Sixty percent of supply chain managers say their organization is too focused on internal, tactical concerns to be able to collaborate effectively with external partners, at a time when globalization is forcing companies to view and use their supply chain more effectively.
With high customer expectations for service and the need for organizations to secure business continuity, businesses must develop a collaborative approach to supply chain management. Your business must be able to orchestrate suppliers, assemblers, and distributors, creating a singular view of goods and services among all entities that touch the supply chain.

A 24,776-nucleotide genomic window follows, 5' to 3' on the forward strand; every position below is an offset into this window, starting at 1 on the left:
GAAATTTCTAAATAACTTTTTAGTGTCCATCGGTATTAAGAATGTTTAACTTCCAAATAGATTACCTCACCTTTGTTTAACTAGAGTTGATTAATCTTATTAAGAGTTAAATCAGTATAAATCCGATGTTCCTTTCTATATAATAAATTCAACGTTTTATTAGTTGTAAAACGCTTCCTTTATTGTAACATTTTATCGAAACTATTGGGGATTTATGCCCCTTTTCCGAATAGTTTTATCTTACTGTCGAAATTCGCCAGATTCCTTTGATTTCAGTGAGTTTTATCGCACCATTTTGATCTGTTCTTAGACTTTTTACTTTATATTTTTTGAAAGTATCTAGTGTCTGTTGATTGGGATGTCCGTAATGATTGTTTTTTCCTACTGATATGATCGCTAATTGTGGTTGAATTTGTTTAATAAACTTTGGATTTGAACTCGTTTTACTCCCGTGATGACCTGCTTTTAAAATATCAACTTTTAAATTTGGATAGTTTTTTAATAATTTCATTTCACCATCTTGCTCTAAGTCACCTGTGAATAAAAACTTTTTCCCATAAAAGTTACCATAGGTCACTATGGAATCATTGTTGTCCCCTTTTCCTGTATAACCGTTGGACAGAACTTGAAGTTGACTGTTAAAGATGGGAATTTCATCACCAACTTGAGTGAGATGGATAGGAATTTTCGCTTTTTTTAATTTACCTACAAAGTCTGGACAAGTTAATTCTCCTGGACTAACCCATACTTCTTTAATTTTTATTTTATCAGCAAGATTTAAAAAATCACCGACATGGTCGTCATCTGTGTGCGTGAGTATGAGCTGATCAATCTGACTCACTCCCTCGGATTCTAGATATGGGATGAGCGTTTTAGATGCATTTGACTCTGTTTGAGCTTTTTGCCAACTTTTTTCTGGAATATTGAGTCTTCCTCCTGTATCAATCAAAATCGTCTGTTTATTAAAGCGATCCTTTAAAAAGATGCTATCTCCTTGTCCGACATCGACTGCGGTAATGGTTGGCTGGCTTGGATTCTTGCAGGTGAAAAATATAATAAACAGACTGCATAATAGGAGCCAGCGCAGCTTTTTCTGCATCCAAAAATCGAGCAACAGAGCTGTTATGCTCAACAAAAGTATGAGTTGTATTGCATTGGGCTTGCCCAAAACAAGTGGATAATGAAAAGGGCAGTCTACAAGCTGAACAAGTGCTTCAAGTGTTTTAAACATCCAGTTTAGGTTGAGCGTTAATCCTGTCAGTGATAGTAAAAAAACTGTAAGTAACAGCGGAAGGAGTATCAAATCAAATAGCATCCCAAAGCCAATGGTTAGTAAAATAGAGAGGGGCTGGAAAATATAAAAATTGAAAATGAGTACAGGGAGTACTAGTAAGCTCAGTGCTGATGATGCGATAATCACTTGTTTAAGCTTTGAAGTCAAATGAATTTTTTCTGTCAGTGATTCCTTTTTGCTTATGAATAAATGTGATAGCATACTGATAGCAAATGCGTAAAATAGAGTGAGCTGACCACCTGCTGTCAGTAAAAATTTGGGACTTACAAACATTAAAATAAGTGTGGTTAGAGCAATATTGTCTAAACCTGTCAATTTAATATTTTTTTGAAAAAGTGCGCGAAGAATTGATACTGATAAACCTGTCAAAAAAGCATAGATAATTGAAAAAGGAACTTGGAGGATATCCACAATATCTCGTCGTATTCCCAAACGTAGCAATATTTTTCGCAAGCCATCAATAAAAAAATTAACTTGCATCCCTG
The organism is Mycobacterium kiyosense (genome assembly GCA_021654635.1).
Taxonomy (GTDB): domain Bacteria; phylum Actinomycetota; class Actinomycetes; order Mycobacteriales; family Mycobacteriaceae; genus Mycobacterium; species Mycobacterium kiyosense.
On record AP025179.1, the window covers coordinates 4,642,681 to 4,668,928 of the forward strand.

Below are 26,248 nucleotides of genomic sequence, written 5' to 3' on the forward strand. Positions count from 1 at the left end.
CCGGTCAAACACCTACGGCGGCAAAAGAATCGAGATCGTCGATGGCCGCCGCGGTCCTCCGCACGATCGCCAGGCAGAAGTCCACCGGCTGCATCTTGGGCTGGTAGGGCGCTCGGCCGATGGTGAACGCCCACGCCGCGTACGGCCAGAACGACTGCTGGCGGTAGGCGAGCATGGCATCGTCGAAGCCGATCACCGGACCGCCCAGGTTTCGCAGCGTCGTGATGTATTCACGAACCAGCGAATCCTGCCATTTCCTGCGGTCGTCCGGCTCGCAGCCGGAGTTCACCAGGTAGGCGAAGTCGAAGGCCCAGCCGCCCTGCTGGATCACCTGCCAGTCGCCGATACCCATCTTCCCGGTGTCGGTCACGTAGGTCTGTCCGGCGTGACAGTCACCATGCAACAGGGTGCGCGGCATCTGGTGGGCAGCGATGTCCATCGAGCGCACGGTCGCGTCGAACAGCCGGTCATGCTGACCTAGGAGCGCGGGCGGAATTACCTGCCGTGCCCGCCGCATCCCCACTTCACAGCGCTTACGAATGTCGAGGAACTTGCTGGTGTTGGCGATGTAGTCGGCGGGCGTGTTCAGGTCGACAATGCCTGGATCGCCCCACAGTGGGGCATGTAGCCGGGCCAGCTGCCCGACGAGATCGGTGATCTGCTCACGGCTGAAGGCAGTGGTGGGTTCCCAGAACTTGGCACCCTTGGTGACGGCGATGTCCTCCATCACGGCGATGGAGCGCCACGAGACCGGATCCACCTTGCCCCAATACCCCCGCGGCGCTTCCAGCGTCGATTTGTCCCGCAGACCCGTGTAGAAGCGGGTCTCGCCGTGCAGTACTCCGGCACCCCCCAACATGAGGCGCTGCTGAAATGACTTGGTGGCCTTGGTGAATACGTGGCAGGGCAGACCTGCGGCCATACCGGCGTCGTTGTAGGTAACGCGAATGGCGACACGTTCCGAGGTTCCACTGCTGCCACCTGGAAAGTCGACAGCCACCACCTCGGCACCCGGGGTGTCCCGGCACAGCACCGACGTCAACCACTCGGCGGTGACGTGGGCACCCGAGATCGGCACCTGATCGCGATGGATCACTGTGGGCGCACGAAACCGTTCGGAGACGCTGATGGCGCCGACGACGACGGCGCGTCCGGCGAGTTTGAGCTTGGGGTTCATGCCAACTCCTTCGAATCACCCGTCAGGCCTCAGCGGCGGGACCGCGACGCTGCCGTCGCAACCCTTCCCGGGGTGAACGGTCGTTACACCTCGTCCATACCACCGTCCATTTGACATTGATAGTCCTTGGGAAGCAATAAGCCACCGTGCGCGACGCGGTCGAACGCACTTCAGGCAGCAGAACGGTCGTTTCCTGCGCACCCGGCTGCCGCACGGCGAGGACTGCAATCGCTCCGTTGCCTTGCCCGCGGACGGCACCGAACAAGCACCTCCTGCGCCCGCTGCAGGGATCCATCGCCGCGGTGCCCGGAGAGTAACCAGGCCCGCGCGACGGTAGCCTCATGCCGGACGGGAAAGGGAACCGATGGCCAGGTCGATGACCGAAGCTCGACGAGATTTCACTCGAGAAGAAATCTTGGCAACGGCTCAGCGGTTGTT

There is only so much that a single organization is going to be able to achieve to improve the impact it has on the environment or society, without collaborating with the wider aspects of its supply chain.
Once we were discussing how supply chains are designed when someone made an insightful comment: "The vast majority of supply chains are not designed. They just happen. Their current form is the cumulative result of hundreds of mostly uncoordinated individual decisions made over many years or decades." The same could be said about enterprise application integration for many companies, in spite of the earnest efforts of enterprise IT planners and architects.
"Collaboration" and "supply chain" go hand in hand, or you might think they should. But there are two kinds of collaboration with respect to supply chains. While many companies are focused on working with suppliers to arrive at more efficient and effective solutions, studies have repeatedly shown that far fewer work cross-functionally inside the organization to achieve the same result.